Approximate parameter inference in systems biology using gradient matching: a comparative evaluation.

Biomedical engineering online

PubMedID: 27454253

Macdonald B, Niu M, Rogers S, Filippone M, Husmeier D. Approximate parameter inference in systems biology using gradient matching: a comparative evaluation. Biomed Eng Online. 2016;15 Suppl 180.
BACKGROUND
A challenging problem in current systems biology is that of parameter inference in biological pathways expressed as coupled ordinary differential equations (ODEs). Conventional methods that repeatedly numerically solve the ODEs have large associated computational costs. Aimed at reducing this cost, new concepts using gradient matching have been proposed, which bypass the need for numerical integration. This paper presents a recently established adaptive gradient matching approach, using Gaussian processes (GPs), combined with a parallel tempering scheme, and conducts a comparative evaluation with current state-of-the-art methods used for parameter inference in ODEs. Among these contemporary methods is a technique based on reproducing kernel Hilbert spaces (RKHS). This has previously shown promising results for parameter estimation, but under lax experimental settings. We look at a range of scenarios to test the robustness of this method. We also change the approach of inferring the penalty parameter from AIC to cross validation to improve the stability of the method.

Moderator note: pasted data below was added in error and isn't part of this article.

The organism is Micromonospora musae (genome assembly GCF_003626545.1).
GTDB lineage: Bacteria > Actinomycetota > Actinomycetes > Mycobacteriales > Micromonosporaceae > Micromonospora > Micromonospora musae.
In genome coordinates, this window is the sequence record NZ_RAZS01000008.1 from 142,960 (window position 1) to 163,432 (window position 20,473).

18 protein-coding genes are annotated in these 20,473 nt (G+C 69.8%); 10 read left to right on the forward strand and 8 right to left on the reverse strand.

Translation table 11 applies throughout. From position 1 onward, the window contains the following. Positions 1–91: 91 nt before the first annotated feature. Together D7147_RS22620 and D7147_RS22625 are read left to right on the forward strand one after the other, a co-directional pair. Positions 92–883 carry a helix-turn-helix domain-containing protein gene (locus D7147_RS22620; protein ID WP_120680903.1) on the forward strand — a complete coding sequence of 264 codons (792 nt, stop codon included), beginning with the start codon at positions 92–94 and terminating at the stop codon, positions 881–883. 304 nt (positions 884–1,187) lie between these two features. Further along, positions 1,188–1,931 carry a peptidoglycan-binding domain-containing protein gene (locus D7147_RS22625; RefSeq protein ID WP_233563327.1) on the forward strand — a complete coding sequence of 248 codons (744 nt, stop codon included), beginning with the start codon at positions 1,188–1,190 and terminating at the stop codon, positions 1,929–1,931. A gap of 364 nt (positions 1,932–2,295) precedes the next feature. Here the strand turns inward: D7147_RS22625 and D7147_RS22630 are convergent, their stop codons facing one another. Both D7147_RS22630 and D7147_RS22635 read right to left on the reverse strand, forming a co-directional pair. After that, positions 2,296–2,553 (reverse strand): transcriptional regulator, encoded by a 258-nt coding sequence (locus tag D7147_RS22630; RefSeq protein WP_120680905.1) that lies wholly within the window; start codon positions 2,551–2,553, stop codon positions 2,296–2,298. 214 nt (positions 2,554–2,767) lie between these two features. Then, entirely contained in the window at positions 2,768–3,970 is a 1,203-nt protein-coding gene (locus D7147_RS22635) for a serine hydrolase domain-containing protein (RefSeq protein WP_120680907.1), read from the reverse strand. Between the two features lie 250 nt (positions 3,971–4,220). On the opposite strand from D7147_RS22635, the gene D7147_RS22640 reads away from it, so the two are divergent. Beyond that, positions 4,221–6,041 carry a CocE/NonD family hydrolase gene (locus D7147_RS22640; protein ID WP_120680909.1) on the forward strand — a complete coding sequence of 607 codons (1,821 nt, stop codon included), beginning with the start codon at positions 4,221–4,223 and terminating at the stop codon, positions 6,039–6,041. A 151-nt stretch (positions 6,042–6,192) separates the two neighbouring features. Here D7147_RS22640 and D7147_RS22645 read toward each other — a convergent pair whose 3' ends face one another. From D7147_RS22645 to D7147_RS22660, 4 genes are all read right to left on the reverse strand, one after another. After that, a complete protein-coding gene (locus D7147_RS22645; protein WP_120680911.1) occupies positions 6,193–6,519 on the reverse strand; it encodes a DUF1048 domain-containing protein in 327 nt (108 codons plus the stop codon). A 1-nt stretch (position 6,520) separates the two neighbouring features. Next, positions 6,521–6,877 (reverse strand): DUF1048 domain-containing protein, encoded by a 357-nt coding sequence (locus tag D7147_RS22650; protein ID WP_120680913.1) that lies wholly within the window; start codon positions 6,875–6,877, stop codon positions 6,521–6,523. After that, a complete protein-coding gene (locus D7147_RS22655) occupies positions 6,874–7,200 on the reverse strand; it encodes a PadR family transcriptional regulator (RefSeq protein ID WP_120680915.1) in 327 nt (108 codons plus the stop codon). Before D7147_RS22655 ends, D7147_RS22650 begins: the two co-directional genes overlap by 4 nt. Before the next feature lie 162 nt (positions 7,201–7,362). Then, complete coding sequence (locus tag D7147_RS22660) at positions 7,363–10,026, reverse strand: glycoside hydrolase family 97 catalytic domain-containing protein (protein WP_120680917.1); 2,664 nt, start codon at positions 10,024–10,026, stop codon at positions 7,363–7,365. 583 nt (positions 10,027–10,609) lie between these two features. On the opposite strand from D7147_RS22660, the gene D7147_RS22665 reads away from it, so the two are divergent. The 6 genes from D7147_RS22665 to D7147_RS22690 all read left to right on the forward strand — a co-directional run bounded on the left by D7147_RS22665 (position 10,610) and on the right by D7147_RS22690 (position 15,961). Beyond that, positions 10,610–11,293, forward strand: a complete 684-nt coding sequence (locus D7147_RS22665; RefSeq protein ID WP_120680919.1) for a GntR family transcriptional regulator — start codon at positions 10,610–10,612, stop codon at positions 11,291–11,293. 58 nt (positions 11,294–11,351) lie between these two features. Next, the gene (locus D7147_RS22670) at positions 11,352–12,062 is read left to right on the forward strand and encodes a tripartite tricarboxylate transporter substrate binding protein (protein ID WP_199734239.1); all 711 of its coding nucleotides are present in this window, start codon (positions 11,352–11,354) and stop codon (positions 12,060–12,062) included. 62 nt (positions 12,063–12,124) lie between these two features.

METHODS
Methodology for the recently proposed adaptive gradient matching method using GPs, upon which we build our new method, is provided. Details of a competing method using RKHS are also described here.

RESULTS
We conduct a comparative analysis for the methods described in this paper, using two benchmark ODE systems. The analyses are repeated under different experimental settings, to observe the sensitivity of the techniques.

CONCLUSIONS
Our study reveals that for known noise variance, our proposed method based on GPs and parallel tempering achieves overall the best performance. When the noise variance is unknown, the RKHS method proves to be more robust.